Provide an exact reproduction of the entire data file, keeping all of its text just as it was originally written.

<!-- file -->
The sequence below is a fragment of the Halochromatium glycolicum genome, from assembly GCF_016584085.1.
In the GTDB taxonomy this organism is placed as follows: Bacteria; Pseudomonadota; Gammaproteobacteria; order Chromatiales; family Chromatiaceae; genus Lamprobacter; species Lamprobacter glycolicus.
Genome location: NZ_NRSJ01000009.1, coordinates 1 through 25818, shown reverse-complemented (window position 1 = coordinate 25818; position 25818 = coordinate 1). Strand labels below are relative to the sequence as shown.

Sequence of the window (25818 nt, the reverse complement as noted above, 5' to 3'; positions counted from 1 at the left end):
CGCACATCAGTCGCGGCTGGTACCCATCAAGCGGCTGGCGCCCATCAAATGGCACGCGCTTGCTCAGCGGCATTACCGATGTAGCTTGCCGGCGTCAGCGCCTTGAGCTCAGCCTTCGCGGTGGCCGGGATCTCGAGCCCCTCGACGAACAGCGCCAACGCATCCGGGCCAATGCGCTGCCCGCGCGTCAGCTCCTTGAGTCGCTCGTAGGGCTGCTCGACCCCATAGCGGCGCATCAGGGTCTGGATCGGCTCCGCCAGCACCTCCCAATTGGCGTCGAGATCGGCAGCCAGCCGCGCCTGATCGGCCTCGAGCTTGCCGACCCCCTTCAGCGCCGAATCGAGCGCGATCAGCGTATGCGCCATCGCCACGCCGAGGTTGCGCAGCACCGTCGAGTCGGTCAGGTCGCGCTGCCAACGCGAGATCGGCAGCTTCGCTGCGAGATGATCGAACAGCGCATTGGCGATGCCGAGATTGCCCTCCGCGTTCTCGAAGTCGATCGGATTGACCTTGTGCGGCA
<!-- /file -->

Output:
The sequence below is a fragment of the Halochromatium glycolicum genome, from assembly GCF_016584085.1.
In the GTDB taxonomy this organism is placed as follows: Bacteria; Pseudomonadota; Gammaproteobacteria; order Chromatiales; family Chromatiaceae; genus Lamprobacter; species Lamprobacter glycolicus.
Genome location: NZ_NRSJ01000009.1, coordinates 1 through 25818, shown reverse-complemented (window position 1 = coordinate 25818; position 25818 = coordinate 1). Strand labels below are relative to the sequence as shown.

Sequence of the window (25818 nt, the reverse complement as noted above, 5' to 3'; positions counted from 1 at the left end):
CGCACATCAGTCGCGGCTGGTACCCATCAAGCGGCTGGCGCCCATCAAATGGCACGCGCTTGCTCAGCGGCATTACCGATGTAGCTTGCCGGCGTCAGCGCCTTGAGCTCAGCCTTCGCGGTGGCCGGGATCTCGAGCCCCTCGACGAACAGCGCCAACGCATCCGGGCCAATGCGCTGCCCGCGCGTCAGCTCCTTGAGTCGCTCGTAGGGCTGCTCGACCCCATAGCGGCGCATCAGGGTCTGGATCGGCTCCGCCAGCACCTCCCAATTGGCGTCGAGATCGGCAGCCAGCCGCGCCTGATCGGCCTCGAGCTTGCCGACCCCCTTCAGCGCCGAATCGAGCGCGATCAGCGTATGCGCCATCGCCACGCCGAGGTTGCGCAGCACCGTCGAGTCGGTCAGGTCGCGCTGCCAACGCGAGATCGGCAGCTTCGCTGCGAGATGATCGAACAGCGCATTGGCGATGCCGAGATTGCCCTCCGCGTTCTCGAAGTCGATCGGATTGACCTTGTGCGGCA